Barrett, Pamela Believers or atheists, generous or tight, Hero or coward, black, yellow or white, Female or male, fully grown or a child, Those of vast wealth or the desperately poor, At the end we're all equal. We are all shown the door..
The crafts and knowledge in late Ming China Content Type Journal Article Category Book Review Pages 1-4 DOI 10.1007/s11016-012-9657-2 Authors Pamela O. Long, 3100 Connecticut Ave. NW, Apt. 137, Washington, DC 20008, USA Journal Metascience Online ISSN 1467-9981 Print ISSN 0815-0796.
Donald Davidson opens ‘Actions, Reasons, and Causes’ by asking, ‘What is the relation between a reason and an action when the reason explains the action by giving the agent's reason for doing what he did?’ His answer has generated some confusion about reasons for action and made for some difficulty in understanding the place for the agent's own reasons for acting, in the explanation of an action. I offer here a different account of the explanation of action, one that, though (...) minimal and formal, preserves the proper role for the agent's own reasons for acting. (shrink)
This third edition of the bestselling An Introduction to Sociology: Feminist Perspectives confirms the ongoing centrality of feminist perspectives and research to the sociological enterprise and introduces students to the wide range of feminist contributions to key areas of sociological concern. This completely revised edition includes: · new chapters on sexuality and the media · additional material on race and ethnicity, disability and the body · many new international and comparative examples · the influence of theories of globalization and post-colonial (...) studies. The theoretical elements have also been fully rethought in light of recent developments in social theory. Written by three experienced academics, this book gives students of sociology and women's studies an accessible overview of the feminist contribution to all the key areas of sociological concern. (shrink)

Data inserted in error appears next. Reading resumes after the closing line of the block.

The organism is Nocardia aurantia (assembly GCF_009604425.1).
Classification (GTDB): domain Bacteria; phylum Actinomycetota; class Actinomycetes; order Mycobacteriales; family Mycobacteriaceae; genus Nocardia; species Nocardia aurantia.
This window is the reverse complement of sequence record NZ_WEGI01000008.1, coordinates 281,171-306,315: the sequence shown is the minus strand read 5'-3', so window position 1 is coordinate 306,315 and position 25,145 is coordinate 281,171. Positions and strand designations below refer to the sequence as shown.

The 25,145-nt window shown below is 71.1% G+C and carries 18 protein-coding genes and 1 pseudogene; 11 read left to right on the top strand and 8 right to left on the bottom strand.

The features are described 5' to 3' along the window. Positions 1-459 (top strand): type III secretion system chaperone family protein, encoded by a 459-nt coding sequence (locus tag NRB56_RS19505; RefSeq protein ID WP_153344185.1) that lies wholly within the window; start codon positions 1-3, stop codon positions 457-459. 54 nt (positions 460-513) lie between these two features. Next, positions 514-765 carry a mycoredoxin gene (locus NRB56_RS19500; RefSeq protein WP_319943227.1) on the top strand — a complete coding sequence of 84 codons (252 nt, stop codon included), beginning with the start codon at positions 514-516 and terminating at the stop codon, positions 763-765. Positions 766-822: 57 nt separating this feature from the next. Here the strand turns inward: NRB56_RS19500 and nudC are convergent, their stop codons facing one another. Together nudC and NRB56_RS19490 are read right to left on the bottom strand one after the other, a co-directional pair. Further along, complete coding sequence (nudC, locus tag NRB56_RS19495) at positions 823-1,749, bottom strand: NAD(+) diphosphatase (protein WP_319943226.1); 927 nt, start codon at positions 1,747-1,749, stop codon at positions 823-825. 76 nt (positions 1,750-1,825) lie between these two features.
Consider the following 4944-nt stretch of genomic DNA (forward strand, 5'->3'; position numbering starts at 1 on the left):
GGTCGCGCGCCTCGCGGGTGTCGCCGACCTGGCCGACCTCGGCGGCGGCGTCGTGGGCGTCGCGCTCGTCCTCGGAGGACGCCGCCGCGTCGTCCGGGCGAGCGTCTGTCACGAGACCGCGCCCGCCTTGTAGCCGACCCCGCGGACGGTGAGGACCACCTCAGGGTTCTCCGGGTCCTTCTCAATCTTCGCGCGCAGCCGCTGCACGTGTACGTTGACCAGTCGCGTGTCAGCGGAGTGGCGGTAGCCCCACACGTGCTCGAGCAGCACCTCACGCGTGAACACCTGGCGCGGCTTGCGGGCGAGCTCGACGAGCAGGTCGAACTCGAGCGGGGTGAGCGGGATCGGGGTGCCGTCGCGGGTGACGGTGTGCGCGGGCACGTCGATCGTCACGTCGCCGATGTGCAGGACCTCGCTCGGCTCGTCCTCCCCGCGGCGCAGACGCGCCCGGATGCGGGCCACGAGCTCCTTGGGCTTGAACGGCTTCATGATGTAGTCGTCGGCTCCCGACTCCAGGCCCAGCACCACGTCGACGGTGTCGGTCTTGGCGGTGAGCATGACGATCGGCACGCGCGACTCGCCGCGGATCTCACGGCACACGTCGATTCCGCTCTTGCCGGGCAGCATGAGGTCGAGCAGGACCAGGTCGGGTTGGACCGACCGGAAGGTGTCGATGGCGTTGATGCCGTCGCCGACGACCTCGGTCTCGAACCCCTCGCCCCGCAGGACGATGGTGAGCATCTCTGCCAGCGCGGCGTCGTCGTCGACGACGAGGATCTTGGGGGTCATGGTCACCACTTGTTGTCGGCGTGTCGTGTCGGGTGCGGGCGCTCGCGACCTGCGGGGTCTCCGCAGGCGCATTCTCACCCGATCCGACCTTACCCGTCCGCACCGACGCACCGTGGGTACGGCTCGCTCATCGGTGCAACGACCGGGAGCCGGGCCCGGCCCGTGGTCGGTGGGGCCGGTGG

Many assume that we can be responsible only what is voluntary. This leads to puzzlement about our responsibility for our beliefs, since beliefs seem not to be voluntary. I argue against the initial assumption, presenting an account of responsibility and of voluntariness according to which, not only is voluntariness not required for responsibility, but the feature which renders an attitude a fundamental object of responsibility (that the attitude embodies one’s take on the world and one’s place in it) also guarantees (...) that it could not be voluntary. It turns out, then, that, for failing to be voluntary, beliefs are a central example of the sort of thing for which we are most fundamentally responsible. (shrink)